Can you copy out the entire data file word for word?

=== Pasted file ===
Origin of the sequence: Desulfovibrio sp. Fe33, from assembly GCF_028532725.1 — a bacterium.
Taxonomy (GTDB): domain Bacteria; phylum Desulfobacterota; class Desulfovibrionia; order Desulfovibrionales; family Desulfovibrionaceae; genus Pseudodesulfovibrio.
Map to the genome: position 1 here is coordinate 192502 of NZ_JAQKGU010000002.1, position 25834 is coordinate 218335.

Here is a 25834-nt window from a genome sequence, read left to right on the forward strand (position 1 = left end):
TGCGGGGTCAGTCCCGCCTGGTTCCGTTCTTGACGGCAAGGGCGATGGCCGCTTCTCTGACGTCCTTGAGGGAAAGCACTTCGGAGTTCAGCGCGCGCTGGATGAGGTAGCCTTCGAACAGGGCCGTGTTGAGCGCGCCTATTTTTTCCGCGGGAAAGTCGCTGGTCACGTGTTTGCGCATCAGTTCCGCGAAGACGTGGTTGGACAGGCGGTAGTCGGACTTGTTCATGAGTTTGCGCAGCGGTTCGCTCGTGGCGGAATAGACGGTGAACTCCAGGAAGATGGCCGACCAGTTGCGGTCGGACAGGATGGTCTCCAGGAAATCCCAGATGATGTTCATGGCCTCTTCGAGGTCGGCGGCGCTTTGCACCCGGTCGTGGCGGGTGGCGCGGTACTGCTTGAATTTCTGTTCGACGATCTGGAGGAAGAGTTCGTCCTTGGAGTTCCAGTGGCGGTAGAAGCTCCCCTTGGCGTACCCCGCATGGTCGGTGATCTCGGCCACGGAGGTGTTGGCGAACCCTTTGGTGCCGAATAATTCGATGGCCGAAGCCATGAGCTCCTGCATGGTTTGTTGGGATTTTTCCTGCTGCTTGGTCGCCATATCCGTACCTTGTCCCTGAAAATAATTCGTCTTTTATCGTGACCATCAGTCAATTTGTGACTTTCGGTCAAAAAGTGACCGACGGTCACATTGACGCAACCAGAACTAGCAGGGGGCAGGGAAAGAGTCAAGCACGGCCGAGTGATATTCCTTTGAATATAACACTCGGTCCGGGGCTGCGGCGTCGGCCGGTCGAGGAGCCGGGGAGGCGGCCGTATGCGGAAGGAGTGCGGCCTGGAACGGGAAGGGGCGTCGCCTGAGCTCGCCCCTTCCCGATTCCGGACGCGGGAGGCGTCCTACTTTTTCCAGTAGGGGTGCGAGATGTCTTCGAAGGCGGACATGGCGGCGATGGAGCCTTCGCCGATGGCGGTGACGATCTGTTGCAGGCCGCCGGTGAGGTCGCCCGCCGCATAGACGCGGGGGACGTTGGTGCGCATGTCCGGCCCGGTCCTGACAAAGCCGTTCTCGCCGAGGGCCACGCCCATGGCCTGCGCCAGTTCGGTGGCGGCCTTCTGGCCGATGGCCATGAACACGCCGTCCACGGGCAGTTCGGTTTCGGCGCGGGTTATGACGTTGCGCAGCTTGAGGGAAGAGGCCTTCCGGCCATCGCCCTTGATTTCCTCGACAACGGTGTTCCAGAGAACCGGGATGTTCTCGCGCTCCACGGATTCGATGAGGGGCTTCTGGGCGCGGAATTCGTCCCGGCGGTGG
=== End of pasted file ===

Origin of the sequence: Desulfovibrio sp. Fe33, from assembly GCF_028532725.1 — a bacterium.
Taxonomy (GTDB): domain Bacteria; phylum Desulfobacterota; class Desulfovibrionia; order Desulfovibrionales; family Desulfovibrionaceae; genus Pseudodesulfovibrio.
Map to the genome: position 1 here is coordinate 192502 of NZ_JAQKGU010000002.1, position 25834 is coordinate 218335.

Here is a 25834-nt window from a genome sequence, read left to right on the forward strand (position 1 = left end):
TGCGGGGTCAGTCCCGCCTGGTTCCGTTCTTGACGGCAAGGGCGATGGCCGCTTCTCTGACGTCCTTGAGGGAAAGCACTTCGGAGTTCAGCGCGCGCTGGATGAGGTAGCCTTCGAACAGGGCCGTGTTGAGCGCGCCTATTTTTTCCGCGGGAAAGTCGCTGGTCACGTGTTTGCGCATCAGTTCCGCGAAGACGTGGTTGGACAGGCGGTAGTCGGACTTGTTCATGAGTTTGCGCAGCGGTTCGCTCGTGGCGGAATAGACGGTGAACTCCAGGAAGATGGCCGACCAGTTGCGGTCGGACAGGATGGTCTCCAGGAAATCCCAGATGATGTTCATGGCCTCTTCGAGGTCGGCGGCGCTTTGCACCCGGTCGTGGCGGGTGGCGCGGTACTGCTTGAATTTCTGTTCGACGATCTGGAGGAAGAGTTCGTCCTTGGAGTTCCAGTGGCGGTAGAAGCTCCCCTTGGCGTACCCCGCATGGTCGGTGATCTCGGCCACGGAGGTGTTGGCGAACCCTTTGGTGCCGAATAATTCGATGGCCGAAGCCATGAGCTCCTGCATGGTTTGTTGGGATTTTTCCTGCTGCTTGGTCGCCATATCCGTACCTTGTCCCTGAAAATAATTCGTCTTTTATCGTGACCATCAGTCAATTTGTGACTTTCGGTCAAAAAGTGACCGACGGTCACATTGACGCAACCAGAACTAGCAGGGGGCAGGGAAAGAGTCAAGCACGGCCGAGTGATATTCCTTTGAATATAACACTCGGTCCGGGGCTGCGGCGTCGGCCGGTCGAGGAGCCGGGGAGGCGGCCGTATGCGGAAGGAGTGCGGCCTGGAACGGGAAGGGGCGTCGCCTGAGCTCGCCCCTTCCCGATTCCGGACGCGGGAGGCGTCCTACTTTTTCCAGTAGGGGTGCGAGATGTCTTCGAAGGCGGACATGGCGGCGATGGAGCCTTCGCCGATGGCGGTGACGATCTGTTGCAGGCCGCCGGTGAGGTCGCCCGCCGCATAGACGCGGGGGACGTTGGTGCGCATGTCCGGCCCGGTCCTGACAAAGCCGTTCTCGCCGAGGGCCACGCCCATGGCCTGCGCCAGTTCGGTGGCGGCCTTCTGGCCGATGGCCATGAACACGCCGTCCACGGGCAGTTCGGTTTCGGCGCGGGTTATGACGTTGCGCAGCTTGAGGGAAGAGGCCTTCCGGCCATCGCCCTTGATTTCCTCGACAACGGTGTTCCAGAGAACCGGGATGTTCTCGCGCTCCACGGATTCGATGAGGGGCTTCTGGGCGCGGAATTCGTCCCGGCGGTGG